Sprint’s digital chief on programmatic: ‘We are taking full ownership’
Not every brand has enough tech and media expertise in programmatic buying. But little by little, some are learning to run ad tech on their own. Joining the pack is Sprint, which lately started moving programmatic in-house.
As part of the company’s cost-cutting measures, Sprint is building an in-house digital agency to oversee everything from display to paid search to data analytics. The telecommunications company has also eliminated media agencies from the programmatic buying process in order to control consumer data, minimize ad fraud and improve media transparency, according to Rob Roy, chief digital officer for Sprint.
“We are now taking full ownership,” said Roy. “When we outsourced programmatic before, we didn’t have a clear ownership [of data and ad campaigns], and we used to double bid on the same inventory. Transparency has to be on the list — we want to have full insight into every dollar we spent.”
Moving programmatic in-house doesn’t mean Sprint is building a brand new demand-side platform to buy media. Instead, the brand has built “in-house data lakes” — where large chunks of different data sets are stored in their native format — and is working with Adobe as its data management platform and four DSPs, including Google DoubleClick Bid Manager, according to Roy. He said Sprint will soon consolidate the four DSPs. Of course, Sprint is also relying on its subsidiary Pinsight Media for mobile analytics and mobile commerce.
“We are in the middle of hiring traders and campaign managers to run programmatic internally,” said Roy, adding that while Horizon is still Sprint’s media agency of record, the shop is mainly responsible for offline media and branding campaigns in conjunction with Sprint’s in-house team, not programmatic buying. “We are going to do more media buying and media analytics on our own,” he said.
Sprint has posted around 30 digital marketing jobs, located in Kansas City; Reston, Virginia; and Washington, D.C.
Like Sprint, brands including Netflix, Allstate and Ticketmaster are running programmatic as an internal marketing functionality. While an in-house approach may make sense for advertisers from a data-ownership perspective, there are downsides, according to Brian Wieser, senior research analyst for Pivotal. For one, without agencies, it would be hard for brands to keep abreast of the latest ad tech trends, and campaign execution could turn out to be much more difficult than brands may expect, he said.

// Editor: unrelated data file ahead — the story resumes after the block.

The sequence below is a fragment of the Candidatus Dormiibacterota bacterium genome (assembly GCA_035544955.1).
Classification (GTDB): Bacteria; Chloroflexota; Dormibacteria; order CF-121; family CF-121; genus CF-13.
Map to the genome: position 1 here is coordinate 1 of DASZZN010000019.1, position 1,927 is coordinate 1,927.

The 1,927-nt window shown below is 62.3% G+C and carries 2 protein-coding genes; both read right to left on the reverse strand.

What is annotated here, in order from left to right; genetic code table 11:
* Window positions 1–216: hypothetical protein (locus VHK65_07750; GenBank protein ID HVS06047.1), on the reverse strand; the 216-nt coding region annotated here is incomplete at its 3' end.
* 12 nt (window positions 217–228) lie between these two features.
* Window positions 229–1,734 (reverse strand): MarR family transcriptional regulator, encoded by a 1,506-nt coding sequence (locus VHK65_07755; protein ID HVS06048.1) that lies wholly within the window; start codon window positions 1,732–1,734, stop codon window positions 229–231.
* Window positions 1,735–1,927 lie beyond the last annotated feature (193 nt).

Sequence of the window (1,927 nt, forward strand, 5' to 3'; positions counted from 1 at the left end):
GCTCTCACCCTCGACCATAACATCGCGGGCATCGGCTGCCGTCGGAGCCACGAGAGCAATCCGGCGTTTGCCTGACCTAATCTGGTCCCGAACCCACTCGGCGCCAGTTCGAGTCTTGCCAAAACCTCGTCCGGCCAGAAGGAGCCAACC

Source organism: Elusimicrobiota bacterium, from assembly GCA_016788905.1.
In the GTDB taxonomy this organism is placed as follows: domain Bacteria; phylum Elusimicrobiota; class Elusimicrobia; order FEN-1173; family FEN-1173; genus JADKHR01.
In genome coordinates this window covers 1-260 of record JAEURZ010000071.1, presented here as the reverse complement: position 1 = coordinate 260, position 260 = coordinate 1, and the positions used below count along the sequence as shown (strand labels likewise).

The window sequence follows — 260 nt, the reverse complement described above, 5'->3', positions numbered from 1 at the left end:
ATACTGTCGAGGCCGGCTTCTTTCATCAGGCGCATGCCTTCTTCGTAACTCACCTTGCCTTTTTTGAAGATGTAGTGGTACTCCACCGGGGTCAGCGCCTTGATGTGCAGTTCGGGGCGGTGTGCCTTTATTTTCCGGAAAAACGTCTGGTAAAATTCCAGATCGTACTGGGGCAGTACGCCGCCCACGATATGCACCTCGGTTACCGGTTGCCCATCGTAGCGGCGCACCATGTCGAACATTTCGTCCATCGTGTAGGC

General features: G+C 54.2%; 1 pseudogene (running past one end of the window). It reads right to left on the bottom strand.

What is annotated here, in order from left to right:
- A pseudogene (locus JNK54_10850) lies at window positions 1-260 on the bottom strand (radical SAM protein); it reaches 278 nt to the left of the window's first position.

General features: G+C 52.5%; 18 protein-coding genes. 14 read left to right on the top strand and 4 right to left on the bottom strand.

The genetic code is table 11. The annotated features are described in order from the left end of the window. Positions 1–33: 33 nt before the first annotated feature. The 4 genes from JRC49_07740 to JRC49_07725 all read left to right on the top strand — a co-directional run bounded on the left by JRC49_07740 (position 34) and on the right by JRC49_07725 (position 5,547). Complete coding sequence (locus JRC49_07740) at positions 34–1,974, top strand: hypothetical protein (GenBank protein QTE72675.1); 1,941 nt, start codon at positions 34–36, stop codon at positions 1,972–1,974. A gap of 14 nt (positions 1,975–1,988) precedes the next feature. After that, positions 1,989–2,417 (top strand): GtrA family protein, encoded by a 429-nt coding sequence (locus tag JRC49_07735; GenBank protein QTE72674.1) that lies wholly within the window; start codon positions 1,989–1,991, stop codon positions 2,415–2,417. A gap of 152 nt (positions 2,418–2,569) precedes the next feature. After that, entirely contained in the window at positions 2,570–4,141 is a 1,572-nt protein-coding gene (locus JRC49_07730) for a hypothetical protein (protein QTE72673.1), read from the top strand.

For instance, Procter & Gamble worked with ad tech firm AudienceScience on Hawkeye, which functioned as the brand’s in-house programmatic buying operation. But this year, Procter & Gamble parted ways with AudienceScience in favor of Neustar as its DMP and The Trade Desk as its DSP. Meanwhile, Procter & Gamble turned to MediaCom and Hearts & Science for managed services.
“In-house is not always the best approach for every brand. It works for Netflix, but for other brands, a hybrid model may be better. Either way, the marketer needs to be actively involved,” said Wieser. “I would not feel surprised if Sprint goes back to media agencies.”
Wieser also believes Netflix has a strong advantage over Sprint from a recruitment perspective because the former is based in the Bay Area, while it is challenging for the latter to convince ad tech talent to work in Kansas City. In response, Roy said Sprint is putting together a “new and cutting-edge environment,” offering competitive pay and a robust benefits program — including free wireless service and discounts for friends and family, of course — to attract talent.
Sprint hasn’t yet decided if it will develop an open ad tech platform and white label the tech, or pull data for other industries to use in the future, said Roy. “Monetization is on our mind, but I want to get it right for us first,” he said. “For now, we are building the tech stack as the foundation for all of our data to fly into. The data can be used across channels and bring to life facts that we can then execute on.”
Sprint spent around $696 million on measured media last year and a little over $164 million during the first months of this year, according to Kantar Media.
Images courtesy of Sprint
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